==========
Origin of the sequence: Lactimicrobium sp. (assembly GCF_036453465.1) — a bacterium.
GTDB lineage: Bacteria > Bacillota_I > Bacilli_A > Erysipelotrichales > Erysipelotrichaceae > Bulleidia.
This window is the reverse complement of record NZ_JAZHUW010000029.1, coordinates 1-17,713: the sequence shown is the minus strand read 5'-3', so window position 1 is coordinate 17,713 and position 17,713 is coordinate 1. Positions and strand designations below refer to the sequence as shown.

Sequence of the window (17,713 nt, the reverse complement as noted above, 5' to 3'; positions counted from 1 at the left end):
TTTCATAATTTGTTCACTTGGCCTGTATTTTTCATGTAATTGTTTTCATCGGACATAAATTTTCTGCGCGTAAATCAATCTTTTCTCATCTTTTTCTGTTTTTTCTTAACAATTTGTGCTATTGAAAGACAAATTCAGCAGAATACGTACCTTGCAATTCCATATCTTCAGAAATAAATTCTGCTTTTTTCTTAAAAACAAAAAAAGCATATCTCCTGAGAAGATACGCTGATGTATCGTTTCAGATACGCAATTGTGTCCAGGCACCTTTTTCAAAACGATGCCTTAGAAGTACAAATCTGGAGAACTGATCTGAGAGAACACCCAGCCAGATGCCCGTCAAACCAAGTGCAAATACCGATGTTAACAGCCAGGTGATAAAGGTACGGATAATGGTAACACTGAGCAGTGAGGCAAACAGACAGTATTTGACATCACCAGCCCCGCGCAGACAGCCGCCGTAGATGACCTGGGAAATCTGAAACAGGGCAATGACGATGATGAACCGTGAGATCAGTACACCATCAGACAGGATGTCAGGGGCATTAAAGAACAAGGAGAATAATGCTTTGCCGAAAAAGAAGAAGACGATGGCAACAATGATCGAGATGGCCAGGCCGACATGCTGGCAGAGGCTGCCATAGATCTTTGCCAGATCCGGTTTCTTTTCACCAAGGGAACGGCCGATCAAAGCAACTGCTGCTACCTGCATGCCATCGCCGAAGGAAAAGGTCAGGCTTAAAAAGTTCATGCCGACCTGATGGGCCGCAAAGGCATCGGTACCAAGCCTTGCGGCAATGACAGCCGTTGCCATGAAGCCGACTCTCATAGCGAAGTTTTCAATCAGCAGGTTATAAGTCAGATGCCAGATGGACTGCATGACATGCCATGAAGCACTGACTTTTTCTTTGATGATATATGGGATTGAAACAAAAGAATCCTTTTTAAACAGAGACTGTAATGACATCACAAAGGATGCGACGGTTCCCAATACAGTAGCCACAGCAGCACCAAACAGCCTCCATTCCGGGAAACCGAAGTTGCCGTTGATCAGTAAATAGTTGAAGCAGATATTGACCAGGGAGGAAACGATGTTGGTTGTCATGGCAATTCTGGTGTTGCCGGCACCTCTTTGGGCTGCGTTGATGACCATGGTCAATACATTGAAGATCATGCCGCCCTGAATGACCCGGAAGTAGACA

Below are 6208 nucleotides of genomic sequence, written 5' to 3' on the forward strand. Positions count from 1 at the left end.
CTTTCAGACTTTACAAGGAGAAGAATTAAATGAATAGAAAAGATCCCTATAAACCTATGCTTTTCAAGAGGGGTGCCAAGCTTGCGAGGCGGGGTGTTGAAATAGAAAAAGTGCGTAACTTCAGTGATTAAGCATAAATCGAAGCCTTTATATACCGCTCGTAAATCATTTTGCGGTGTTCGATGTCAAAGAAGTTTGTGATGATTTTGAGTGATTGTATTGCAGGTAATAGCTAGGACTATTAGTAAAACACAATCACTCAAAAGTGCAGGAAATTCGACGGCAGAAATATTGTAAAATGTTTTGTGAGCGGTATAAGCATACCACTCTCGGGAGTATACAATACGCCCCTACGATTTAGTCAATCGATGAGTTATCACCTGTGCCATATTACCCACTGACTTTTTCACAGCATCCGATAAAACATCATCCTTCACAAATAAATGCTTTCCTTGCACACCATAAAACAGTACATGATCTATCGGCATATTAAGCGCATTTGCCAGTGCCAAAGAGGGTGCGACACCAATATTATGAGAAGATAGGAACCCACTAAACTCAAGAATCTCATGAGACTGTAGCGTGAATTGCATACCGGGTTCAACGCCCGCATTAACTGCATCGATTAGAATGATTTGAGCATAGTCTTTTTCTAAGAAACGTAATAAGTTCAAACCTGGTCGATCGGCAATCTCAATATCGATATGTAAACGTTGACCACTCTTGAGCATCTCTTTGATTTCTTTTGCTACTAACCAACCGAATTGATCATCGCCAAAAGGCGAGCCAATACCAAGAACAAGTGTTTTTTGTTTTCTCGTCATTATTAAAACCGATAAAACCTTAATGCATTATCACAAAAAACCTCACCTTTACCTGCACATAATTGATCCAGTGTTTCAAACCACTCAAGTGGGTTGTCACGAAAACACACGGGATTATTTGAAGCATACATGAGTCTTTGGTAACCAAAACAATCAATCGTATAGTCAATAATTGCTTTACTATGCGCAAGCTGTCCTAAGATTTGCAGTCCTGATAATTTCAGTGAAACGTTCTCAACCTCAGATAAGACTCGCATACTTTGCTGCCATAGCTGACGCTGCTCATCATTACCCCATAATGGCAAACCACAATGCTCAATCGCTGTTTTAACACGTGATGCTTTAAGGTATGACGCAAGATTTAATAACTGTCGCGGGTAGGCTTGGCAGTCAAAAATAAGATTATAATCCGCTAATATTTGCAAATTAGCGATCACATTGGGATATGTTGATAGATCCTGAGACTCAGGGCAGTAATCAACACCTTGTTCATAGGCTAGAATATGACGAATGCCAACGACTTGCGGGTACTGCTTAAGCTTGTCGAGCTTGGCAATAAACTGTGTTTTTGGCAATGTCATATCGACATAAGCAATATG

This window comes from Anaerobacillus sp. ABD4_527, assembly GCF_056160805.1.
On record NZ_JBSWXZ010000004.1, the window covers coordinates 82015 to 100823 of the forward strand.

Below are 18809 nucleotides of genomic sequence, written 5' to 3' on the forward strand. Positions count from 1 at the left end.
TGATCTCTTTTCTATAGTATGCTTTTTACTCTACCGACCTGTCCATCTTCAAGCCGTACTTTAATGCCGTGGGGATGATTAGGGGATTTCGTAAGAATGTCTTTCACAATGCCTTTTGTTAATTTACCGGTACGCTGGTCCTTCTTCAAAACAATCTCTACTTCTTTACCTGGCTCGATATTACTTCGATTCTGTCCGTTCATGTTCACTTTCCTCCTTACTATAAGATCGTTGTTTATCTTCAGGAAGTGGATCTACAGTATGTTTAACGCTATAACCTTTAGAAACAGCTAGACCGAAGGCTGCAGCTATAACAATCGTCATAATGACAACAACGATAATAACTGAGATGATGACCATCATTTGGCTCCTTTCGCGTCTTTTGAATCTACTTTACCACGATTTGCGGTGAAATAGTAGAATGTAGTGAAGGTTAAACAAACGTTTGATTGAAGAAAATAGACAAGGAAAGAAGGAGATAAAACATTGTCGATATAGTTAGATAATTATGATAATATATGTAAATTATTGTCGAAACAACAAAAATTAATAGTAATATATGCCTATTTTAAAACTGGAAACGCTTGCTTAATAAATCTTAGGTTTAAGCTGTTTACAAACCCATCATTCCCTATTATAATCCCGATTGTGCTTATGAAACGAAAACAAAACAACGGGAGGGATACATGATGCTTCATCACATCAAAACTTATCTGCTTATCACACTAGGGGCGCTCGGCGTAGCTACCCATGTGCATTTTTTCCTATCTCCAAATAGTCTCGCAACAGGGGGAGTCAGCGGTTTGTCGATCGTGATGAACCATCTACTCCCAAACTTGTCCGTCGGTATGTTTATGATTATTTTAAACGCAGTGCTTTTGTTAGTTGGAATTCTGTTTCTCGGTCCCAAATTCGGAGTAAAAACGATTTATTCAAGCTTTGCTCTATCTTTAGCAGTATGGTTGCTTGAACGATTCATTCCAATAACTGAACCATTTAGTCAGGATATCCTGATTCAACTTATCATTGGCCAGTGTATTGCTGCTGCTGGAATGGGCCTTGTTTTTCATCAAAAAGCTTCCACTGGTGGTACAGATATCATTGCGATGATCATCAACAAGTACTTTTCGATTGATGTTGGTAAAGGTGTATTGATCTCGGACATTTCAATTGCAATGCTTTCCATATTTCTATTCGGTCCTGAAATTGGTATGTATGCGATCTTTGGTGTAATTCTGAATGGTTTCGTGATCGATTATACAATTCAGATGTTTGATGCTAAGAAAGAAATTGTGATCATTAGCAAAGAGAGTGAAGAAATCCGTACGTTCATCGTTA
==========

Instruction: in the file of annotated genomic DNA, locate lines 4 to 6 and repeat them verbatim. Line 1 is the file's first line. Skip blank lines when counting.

Sequence of the window (17,713 nt, the reverse complement as noted above, 5' to 3'; positions counted from 1 at the left end):
TTTCATAATTTGTTCACTTGGCCTGTATTTTTCATGTAATTGTTTTCATCGGACATAAATTTTCTGCGCGTAAATCAATCTTTTCTCATCTTTTTCTGTTTTTTCTTAACAATTTGTGCTATTGAAAGACAAATTCAGCAGAATACGTACCTTGCAATTCCATATCTTCAGAAATAAATTCTGCTTTTTTCTTAAAAACAAAAAAAGCATATCTCCTGAGAAGATACGCTGATGTATCGTTTCAGATACGCAATTGTGTCCAGGCACCTTTTTCAAAACGATGCCTTAGAAGTACAAATCTGGAGAACTGATCTGAGAGAACACCCAGCCAGATGCCCGTCAAACCAAGTGCAAATACCGATGTTAACAGCCAGGTGATAAAGGTACGGATAATGGTAACACTGAGCAGTGAGGCAAACAGACAGTATTTGACATCACCAGCCCCGCGCAGACAGCCGCCGTAGATGACCTGGGAAATCTGAAACAGGGCAATGACGATGATGAACCGTGAGATCAGTACACCATCAGACAGGATGTCAGGGGCATTAAAGAACAAGGAGAATAATGCTTTGCCGAAAAAGAAGAAGACGATGGCAACAATGATCGAGATGGCCAGGCCGACATGCTGGCAGAGGCTGCCATAGATCTTTGCCAGATCCGGTTTCTTTTCACCAAGGGAACGGCCGATCAAAGCAACTGCTGCTACCTGCATGCCATCGCCGAAGGAAAAGGTCAGGCTTAAAAAGTTCATGCCGACCTGATGGGCCGCAAAGGCATCGGTACCAAGCCTTGCGGCAATGACAGCCGTTGCCATGAAGCCGACTCTCATAGCGAAGTTTTCAATCAGCAGGTTATAAGTCAGATGCCAGATGGACTGCATGACATGCCATGAAGCACTGACTTTTTCTTTGATGATATATGGGATTGAAACAAAAGAATCCTTTTTAAACAGAGACTGTAATGACATCACAAAGGATGCGACGGTTCCCAATACAGTAGCCACAGCAGCACCAAACAGCCTCCATTCCGGGAAACCGAAGTTGCCGTTGATCAGTAAATAGTTGAAGCAGATATTGACCAGGGAGGAAACGATGTTGGTTGTCATGGCAATTCTGGTGTTGCCGGCACCTCTTTGGGCTGCGTTGATGACCATGGTCAATACATTGAAGATCATGCCGCCCTGAATGACCCGGAAGTAGACA

Below are 6208 nucleotides of genomic sequence, written 5' to 3' on the forward strand. Positions count from 1 at the left end.